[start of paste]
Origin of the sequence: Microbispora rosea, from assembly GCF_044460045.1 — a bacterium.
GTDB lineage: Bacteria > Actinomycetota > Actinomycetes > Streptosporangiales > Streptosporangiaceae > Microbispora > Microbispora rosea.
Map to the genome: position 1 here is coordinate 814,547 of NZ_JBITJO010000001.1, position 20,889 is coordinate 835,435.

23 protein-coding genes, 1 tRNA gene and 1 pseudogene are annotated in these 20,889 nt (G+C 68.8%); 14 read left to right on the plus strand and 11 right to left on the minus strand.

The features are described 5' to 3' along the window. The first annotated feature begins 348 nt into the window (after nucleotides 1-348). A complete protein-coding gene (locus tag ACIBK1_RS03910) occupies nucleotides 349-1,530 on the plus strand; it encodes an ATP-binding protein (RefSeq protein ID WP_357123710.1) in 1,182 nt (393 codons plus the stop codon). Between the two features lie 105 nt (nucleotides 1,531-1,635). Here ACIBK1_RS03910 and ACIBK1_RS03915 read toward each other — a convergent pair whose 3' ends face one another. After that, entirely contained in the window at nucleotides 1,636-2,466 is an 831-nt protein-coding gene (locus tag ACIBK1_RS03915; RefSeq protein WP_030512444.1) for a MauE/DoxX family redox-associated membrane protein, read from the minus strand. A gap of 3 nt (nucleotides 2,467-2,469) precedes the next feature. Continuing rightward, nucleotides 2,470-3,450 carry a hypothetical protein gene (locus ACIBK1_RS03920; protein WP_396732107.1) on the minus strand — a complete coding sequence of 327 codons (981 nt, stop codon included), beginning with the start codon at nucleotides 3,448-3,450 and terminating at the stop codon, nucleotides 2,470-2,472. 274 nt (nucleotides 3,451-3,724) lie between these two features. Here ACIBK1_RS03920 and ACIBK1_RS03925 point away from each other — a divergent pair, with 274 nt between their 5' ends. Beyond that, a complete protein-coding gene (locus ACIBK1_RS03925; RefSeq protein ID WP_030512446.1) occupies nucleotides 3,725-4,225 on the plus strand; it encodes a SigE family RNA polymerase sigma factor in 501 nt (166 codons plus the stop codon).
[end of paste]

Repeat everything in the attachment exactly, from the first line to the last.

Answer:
Origin of the sequence: Microbispora rosea, from assembly GCF_044460045.1 — a bacterium.
GTDB lineage: Bacteria > Actinomycetota > Actinomycetes > Streptosporangiales > Streptosporangiaceae > Microbispora > Microbispora rosea.
Map to the genome: position 1 here is coordinate 814,547 of NZ_JBITJO010000001.1, position 20,889 is coordinate 835,435.

23 protein-coding genes, 1 tRNA gene and 1 pseudogene are annotated in these 20,889 nt (G+C 68.8%); 14 read left to right on the plus strand and 11 right to left on the minus strand.

The features are described 5' to 3' along the window. The first annotated feature begins 348 nt into the window (after nucleotides 1-348). A complete protein-coding gene (locus tag ACIBK1_RS03910) occupies nucleotides 349-1,530 on the plus strand; it encodes an ATP-binding protein (RefSeq protein ID WP_357123710.1) in 1,182 nt (393 codons plus the stop codon). Between the two features lie 105 nt (nucleotides 1,531-1,635). Here ACIBK1_RS03910 and ACIBK1_RS03915 read toward each other — a convergent pair whose 3' ends face one another. After that, entirely contained in the window at nucleotides 1,636-2,466 is an 831-nt protein-coding gene (locus tag ACIBK1_RS03915; RefSeq protein WP_030512444.1) for a MauE/DoxX family redox-associated membrane protein, read from the minus strand. A gap of 3 nt (nucleotides 2,467-2,469) precedes the next feature. Continuing rightward, nucleotides 2,470-3,450 carry a hypothetical protein gene (locus ACIBK1_RS03920; protein WP_396732107.1) on the minus strand — a complete coding sequence of 327 codons (981 nt, stop codon included), beginning with the start codon at nucleotides 3,448-3,450 and terminating at the stop codon, nucleotides 2,470-2,472. 274 nt (nucleotides 3,451-3,724) lie between these two features. Here ACIBK1_RS03920 and ACIBK1_RS03925 point away from each other — a divergent pair, with 274 nt between their 5' ends. Beyond that, a complete protein-coding gene (locus ACIBK1_RS03925; RefSeq protein ID WP_030512446.1) occupies nucleotides 3,725-4,225 on the plus strand; it encodes a SigE family RNA polymerase sigma factor in 501 nt (166 codons plus the stop codon).